/ˌrɛf yʊˈteɪ ʃən/
an act of
a statement, charge, etc.; disproof.
), equivalent to
) (past participle of
the act or process of refuting
something that refutes; disproof
Collins English Dictionary - Complete & Unabridged 10th Edition
2009 © William Collins Sons & Co. Ltd. 1979, 1986 © HarperCollins
Publishers 1998, 2000, 2003, 2005, 2006, 2007, 2009
Even a strong argument from purely factual premises is open to refutation unless it takes into account all relevant facts.
In the face of what a valid science would call a decisive refutation of their hypothesis, they react with: name change.
Ah, the one-off observation as refutation of extensive scientific research.
Unknown parts of the evidence are not cause for refutation of the theory, they are opportunities for further study.
Please provide an example of the thorough refutation to which you have alluded.
As they must have anticipated, the essay has run into a firestorm of vituperation and refutation.
Scientific methodology depends upon publication and refutation.
The beauty of science lies in its perpetual subject to refutation and falsification.
Carter himself, however, was the best refutation of the curse.
Any views on origins and purpose are mere postulates awaiting refutation based on developments in knowledge.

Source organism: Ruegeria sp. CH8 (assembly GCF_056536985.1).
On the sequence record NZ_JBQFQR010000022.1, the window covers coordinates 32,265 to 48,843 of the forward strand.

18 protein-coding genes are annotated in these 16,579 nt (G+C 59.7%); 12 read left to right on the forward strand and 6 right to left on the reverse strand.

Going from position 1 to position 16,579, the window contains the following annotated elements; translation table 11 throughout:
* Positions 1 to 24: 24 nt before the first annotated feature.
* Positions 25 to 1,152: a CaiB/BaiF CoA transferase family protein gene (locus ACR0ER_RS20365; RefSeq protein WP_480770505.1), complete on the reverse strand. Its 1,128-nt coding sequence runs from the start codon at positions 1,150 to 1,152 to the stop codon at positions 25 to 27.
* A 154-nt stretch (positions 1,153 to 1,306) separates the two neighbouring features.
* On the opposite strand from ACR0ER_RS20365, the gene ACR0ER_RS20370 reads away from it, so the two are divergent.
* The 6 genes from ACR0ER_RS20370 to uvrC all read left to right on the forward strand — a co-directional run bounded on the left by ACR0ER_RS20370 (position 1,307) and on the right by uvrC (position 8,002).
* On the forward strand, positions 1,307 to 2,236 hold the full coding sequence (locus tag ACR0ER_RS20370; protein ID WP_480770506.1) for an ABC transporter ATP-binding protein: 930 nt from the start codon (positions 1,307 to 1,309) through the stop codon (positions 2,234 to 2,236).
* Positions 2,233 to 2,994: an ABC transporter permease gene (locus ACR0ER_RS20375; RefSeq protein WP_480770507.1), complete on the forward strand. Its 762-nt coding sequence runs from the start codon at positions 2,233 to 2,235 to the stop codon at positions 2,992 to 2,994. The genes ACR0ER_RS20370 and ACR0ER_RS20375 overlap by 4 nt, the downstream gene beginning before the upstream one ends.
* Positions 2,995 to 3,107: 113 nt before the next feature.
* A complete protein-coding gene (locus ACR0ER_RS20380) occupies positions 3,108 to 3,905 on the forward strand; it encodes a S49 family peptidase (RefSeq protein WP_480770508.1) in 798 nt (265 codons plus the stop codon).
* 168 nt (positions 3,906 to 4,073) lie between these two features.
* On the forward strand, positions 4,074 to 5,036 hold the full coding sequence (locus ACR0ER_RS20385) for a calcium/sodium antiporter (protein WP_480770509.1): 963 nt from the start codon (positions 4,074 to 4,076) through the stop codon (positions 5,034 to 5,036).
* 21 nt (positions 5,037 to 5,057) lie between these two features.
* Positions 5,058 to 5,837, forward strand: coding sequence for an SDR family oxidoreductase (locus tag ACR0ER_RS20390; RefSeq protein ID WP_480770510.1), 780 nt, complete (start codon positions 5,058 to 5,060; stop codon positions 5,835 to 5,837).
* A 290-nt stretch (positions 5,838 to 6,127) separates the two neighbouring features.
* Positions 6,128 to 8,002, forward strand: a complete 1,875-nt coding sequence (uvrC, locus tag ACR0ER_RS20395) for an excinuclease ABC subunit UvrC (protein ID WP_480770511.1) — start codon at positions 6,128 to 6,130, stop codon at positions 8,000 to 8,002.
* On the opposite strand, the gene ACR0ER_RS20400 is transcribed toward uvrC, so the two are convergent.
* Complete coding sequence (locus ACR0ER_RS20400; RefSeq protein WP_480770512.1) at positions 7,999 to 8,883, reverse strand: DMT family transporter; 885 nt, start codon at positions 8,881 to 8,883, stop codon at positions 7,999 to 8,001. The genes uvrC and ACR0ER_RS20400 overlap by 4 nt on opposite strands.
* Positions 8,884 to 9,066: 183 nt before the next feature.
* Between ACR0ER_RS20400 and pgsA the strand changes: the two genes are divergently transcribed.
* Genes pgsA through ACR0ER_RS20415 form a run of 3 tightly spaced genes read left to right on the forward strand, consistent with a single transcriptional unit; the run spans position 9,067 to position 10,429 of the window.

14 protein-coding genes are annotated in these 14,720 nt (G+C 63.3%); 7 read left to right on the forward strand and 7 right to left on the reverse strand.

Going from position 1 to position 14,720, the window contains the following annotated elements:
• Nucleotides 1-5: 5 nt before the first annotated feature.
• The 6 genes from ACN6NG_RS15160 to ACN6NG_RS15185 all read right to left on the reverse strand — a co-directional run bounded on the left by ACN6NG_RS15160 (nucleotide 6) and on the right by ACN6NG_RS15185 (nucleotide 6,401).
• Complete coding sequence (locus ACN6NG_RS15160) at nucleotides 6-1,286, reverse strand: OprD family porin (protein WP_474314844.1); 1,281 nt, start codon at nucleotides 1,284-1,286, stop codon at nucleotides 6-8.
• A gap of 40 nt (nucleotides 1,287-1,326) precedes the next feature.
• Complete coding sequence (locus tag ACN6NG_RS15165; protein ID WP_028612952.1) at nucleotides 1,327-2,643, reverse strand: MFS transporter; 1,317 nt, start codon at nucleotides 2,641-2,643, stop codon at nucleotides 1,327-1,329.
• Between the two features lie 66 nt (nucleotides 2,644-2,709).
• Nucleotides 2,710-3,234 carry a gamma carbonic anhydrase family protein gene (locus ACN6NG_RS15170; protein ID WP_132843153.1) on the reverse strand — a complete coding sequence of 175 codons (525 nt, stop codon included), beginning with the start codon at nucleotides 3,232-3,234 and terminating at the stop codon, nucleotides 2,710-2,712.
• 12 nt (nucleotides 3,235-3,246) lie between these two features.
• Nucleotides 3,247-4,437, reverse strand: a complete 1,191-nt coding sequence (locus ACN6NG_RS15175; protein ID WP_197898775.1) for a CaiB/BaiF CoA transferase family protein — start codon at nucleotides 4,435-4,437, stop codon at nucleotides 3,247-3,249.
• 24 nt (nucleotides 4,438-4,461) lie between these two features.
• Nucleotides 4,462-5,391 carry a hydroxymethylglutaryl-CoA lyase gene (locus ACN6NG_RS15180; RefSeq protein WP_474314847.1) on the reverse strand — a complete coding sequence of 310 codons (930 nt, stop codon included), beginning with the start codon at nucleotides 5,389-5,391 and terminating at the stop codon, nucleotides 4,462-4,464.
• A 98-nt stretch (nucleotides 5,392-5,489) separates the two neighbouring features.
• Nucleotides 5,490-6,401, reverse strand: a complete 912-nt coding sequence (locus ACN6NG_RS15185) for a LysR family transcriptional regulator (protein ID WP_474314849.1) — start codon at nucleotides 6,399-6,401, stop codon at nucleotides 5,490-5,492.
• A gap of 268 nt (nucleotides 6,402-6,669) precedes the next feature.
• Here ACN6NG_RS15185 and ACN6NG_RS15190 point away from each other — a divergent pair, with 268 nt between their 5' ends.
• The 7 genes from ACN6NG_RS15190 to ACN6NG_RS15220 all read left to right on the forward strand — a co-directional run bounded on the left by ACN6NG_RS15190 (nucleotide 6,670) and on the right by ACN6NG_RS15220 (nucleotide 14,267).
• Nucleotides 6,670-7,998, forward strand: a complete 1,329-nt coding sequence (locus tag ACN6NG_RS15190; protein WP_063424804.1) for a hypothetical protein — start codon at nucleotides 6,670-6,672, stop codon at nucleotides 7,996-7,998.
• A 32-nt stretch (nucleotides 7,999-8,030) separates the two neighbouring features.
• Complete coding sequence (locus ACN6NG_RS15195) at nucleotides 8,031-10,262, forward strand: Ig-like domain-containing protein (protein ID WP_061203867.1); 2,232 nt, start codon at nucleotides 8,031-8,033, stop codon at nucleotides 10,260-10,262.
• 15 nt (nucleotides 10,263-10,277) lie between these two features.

We shouldn't be reactionary in our refutation or acceptance of this data.
It's a zombie idea, a myth that has been debunked countless times yet proves resistant to empirical refutation.
Nothing you have contributed has refuted my refutation.
Science only has a problem with religion when religions makes refutation of science without any attempt at rational discussion.
But there is a problem with the article's simple refutation re: water vapor being a potentially dominant player in the climate.
For the last year those reports have been a monthly refutation of her early projection.
But the refutation is equally obvious: such research is a product of the system of humanities scholarship.
His description of my work is beneath refutation: every single citation is ripped from its explanatory context.
Third, diminish uncertainty by using a clear, point-by-point refutation with solid evidence.
Important criticism is always constructive: there is no refutation without a better theory.
The biggest problem with pro-pollution shills is that the media presents them, generally without any effective refutation.
Even religious ideas about that which science can't produce a refutation of with valid evidence are beyond the reach of science.